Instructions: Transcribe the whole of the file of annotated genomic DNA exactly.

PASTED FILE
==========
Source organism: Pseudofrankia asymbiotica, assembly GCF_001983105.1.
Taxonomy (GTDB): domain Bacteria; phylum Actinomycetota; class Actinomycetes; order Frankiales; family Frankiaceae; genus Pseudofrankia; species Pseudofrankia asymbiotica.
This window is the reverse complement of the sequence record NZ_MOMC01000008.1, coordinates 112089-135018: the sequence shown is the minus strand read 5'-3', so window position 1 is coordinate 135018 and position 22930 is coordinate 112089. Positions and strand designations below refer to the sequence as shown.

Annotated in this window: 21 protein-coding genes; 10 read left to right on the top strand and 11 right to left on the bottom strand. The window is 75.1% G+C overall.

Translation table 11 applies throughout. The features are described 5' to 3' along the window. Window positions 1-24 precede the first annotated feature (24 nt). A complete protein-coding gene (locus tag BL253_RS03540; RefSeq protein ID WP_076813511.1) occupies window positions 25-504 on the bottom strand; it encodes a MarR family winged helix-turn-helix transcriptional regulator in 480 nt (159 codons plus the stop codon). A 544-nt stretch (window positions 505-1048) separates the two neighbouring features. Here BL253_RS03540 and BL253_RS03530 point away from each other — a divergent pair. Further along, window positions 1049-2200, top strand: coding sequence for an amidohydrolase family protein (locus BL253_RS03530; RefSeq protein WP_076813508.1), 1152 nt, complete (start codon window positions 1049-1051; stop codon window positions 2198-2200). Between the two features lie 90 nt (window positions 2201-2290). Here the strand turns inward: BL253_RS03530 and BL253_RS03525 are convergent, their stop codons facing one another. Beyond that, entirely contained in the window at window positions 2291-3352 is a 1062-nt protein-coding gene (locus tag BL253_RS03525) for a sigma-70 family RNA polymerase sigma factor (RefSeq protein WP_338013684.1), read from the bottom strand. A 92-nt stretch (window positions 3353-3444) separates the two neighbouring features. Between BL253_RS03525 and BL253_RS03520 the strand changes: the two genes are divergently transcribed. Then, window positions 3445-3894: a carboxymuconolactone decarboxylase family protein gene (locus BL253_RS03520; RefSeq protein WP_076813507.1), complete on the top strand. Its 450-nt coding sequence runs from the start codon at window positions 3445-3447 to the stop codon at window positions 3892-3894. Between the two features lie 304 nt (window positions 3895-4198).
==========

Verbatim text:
Source organism: Pseudofrankia asymbiotica, assembly GCF_001983105.1.
Taxonomy (GTDB): domain Bacteria; phylum Actinomycetota; class Actinomycetes; order Frankiales; family Frankiaceae; genus Pseudofrankia; species Pseudofrankia asymbiotica.
This window is the reverse complement of the sequence record NZ_MOMC01000008.1, coordinates 112089-135018: the sequence shown is the minus strand read 5'-3', so window position 1 is coordinate 135018 and position 22930 is coordinate 112089. Positions and strand designations below refer to the sequence as shown.

Annotated in this window: 21 protein-coding genes; 10 read left to right on the top strand and 11 right to left on the bottom strand. The window is 75.1% G+C overall.

Translation table 11 applies throughout. The features are described 5' to 3' along the window. Window positions 1-24 precede the first annotated feature (24 nt). A complete protein-coding gene (locus tag BL253_RS03540; RefSeq protein ID WP_076813511.1) occupies window positions 25-504 on the bottom strand; it encodes a MarR family winged helix-turn-helix transcriptional regulator in 480 nt (159 codons plus the stop codon). A 544-nt stretch (window positions 505-1048) separates the two neighbouring features. Here BL253_RS03540 and BL253_RS03530 point away from each other — a divergent pair. Further along, window positions 1049-2200, top strand: coding sequence for an amidohydrolase family protein (locus BL253_RS03530; RefSeq protein WP_076813508.1), 1152 nt, complete (start codon window positions 1049-1051; stop codon window positions 2198-2200). Between the two features lie 90 nt (window positions 2201-2290). Here the strand turns inward: BL253_RS03530 and BL253_RS03525 are convergent, their stop codons facing one another. Beyond that, entirely contained in the window at window positions 2291-3352 is a 1062-nt protein-coding gene (locus tag BL253_RS03525) for a sigma-70 family RNA polymerase sigma factor (RefSeq protein WP_338013684.1), read from the bottom strand. A 92-nt stretch (window positions 3353-3444) separates the two neighbouring features. Between BL253_RS03525 and BL253_RS03520 the strand changes: the two genes are divergently transcribed. Then, window positions 3445-3894: a carboxymuconolactone decarboxylase family protein gene (locus BL253_RS03520; RefSeq protein WP_076813507.1), complete on the top strand. Its 450-nt coding sequence runs from the start codon at window positions 3445-3447 to the stop codon at window positions 3892-3894. Between the two features lie 304 nt (window positions 3895-4198).